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The plan was up for discussion at this week's council economic development committee meeting, following an earlier round of public consultation.
The Dunedin food charter aimed to promote greater food resilience in the city, based on the principles food should be ''good for people, good for the city, and good for the planet''.
That included by encouraging a ''food-friendly economy'' that supported food growers, producers, consumers, businesses and entrepreneurs while creating a sustainable food system.
Council food resilience business adviser Ruth Zeinert said the initiative also had economic benefits, such as through its increasingly important place in the city's tourist experience.
The council was looking at ways to enhance that through initiatives such as a new pilot clinic, being launched next month, offering guidance to food-related start-ups or businesses wanting to expand, she said.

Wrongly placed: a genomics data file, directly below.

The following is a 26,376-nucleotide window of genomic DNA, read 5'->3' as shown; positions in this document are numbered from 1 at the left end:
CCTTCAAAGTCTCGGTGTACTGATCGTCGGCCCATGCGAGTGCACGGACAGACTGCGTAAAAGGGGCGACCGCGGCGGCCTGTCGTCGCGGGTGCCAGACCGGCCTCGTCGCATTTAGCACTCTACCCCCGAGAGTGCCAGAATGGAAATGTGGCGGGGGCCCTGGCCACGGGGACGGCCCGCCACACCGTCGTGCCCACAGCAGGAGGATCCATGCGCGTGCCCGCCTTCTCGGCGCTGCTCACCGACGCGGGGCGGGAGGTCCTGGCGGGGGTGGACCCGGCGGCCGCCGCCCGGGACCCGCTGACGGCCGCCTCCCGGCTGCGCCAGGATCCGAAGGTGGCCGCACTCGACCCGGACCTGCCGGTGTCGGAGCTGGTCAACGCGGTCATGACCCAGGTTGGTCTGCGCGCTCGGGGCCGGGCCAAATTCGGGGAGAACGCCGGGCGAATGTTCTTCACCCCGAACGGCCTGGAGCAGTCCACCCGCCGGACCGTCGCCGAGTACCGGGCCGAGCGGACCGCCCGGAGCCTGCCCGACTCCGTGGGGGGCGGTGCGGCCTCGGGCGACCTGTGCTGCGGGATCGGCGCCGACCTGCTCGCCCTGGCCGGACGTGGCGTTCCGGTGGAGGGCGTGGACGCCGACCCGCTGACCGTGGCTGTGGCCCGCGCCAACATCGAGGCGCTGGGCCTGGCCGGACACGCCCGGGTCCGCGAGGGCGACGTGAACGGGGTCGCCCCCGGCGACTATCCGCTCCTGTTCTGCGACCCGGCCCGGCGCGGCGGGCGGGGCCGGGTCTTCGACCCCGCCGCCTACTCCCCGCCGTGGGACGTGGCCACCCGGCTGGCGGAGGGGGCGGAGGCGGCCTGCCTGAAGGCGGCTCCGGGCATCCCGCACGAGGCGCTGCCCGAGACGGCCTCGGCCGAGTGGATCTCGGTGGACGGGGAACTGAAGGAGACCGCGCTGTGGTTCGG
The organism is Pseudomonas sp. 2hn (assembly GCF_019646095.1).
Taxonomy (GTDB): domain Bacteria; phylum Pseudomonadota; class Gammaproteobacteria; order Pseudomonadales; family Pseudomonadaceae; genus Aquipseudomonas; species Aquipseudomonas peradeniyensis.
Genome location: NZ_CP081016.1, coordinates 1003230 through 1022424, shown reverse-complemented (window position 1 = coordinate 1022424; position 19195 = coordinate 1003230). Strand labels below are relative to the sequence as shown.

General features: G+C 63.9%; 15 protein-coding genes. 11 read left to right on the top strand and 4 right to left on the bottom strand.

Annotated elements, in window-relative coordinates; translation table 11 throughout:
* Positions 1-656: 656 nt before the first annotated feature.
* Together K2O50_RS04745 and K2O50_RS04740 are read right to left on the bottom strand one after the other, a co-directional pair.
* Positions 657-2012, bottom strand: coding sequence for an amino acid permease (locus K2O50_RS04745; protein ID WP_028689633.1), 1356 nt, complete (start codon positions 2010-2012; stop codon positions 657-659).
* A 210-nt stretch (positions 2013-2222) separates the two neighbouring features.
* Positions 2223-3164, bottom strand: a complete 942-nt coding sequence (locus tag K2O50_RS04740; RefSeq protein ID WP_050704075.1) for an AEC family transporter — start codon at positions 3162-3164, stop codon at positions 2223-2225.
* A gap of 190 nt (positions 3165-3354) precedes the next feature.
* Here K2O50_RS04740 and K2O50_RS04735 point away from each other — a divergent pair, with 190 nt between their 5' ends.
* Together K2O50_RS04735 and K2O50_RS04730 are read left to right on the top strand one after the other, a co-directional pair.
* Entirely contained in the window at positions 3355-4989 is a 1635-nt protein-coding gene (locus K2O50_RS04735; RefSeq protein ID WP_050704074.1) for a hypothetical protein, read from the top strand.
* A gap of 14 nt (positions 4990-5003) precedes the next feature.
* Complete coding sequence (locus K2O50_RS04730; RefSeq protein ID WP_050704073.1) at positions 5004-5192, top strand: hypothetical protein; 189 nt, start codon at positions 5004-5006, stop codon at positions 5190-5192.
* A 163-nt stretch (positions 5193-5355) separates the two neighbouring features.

Most councillors were enthusiastic about the initiative yesterday, but Cr Lee Vandervis questioned the ''waste of ratepayers' money'' when ''supermarkets are doing a perfectly adequate job, are they not?''.
Ms Zeinert said feedback suggested the community wanted a new approach, centred on more local producers, and Cr Aaron Hawkins also took exception to the argument.
Any suggestion the current model was working well for the community might be true in Roslyn, but not for people queuing for foodbanks in the city, Cr Hawkins said.
''I'm saddened that the needs of all of our community ... can be so flippantly diminished and dismissed by people around this table,'' he said.
Cr Christine Garey, an Otago Peninsula resident, also supported the plan, saying she lived in a community regularly cut off by wild weather, and climate change meant the risk was ''top of mind''.
Committee chairman and deputy mayor Chris Staynes also saw nothing wrong in encouraging food production in Dunedin.
''At any time, a natural disaster could end up with our main food source, which is coming down State Highway 1, being lost.''